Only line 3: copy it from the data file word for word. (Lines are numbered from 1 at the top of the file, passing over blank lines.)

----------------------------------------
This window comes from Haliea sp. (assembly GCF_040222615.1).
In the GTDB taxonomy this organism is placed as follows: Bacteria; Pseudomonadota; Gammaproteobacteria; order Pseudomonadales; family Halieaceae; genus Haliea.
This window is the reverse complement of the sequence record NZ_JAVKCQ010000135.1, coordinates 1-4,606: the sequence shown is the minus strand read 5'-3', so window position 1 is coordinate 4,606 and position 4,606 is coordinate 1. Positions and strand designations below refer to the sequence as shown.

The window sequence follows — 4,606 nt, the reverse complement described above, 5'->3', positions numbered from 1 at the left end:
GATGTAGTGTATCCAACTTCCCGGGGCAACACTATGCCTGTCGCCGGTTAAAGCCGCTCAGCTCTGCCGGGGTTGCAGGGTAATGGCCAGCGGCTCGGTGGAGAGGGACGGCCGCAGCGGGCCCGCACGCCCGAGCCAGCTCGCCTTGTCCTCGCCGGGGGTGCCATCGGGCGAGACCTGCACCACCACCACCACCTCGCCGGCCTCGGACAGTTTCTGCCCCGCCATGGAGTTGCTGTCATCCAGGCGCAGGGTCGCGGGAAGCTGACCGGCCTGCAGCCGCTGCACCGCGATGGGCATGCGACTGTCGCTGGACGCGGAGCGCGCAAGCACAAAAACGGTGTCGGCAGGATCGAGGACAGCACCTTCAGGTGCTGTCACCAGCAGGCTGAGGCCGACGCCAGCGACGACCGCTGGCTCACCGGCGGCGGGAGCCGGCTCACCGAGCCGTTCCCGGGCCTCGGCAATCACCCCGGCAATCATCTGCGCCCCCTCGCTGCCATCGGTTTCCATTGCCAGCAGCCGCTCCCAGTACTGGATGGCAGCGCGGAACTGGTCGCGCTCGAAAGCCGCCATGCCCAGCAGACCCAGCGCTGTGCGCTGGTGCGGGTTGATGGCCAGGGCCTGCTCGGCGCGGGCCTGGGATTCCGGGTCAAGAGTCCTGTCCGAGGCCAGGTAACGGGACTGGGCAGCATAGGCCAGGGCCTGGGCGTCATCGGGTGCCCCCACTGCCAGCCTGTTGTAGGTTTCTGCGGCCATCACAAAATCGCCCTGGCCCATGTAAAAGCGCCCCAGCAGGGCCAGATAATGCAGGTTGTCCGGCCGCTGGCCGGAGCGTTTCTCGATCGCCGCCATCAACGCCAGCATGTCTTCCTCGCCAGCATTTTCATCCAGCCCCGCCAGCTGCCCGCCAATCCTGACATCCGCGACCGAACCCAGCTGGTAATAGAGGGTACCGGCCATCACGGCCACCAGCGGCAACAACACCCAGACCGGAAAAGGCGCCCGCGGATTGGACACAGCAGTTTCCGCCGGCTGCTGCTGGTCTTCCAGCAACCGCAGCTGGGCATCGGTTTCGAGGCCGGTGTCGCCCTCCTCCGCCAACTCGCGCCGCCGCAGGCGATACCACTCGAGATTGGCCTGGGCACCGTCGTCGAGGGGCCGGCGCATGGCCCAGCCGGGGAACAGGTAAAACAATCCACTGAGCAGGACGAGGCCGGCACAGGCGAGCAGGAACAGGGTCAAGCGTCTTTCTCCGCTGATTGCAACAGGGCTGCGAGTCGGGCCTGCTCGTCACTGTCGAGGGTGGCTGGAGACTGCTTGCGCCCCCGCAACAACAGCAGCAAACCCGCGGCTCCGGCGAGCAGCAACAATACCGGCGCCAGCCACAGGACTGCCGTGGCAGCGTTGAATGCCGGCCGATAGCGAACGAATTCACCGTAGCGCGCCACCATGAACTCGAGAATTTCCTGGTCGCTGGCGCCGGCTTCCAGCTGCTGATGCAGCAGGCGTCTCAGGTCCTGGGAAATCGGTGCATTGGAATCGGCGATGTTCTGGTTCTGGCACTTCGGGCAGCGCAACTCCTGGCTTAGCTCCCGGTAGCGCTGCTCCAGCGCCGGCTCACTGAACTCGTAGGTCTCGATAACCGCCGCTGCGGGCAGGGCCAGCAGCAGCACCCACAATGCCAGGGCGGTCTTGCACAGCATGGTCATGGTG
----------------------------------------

This window is the reverse complement of the sequence record NZ_JAVKCQ010000135.1, coordinates 1-4,606: the sequence shown is the minus strand read 5'-3', so window position 1 is coordinate 4,606 and position 4,606 is coordinate 1. Positions and strand designations below refer to the sequence as shown.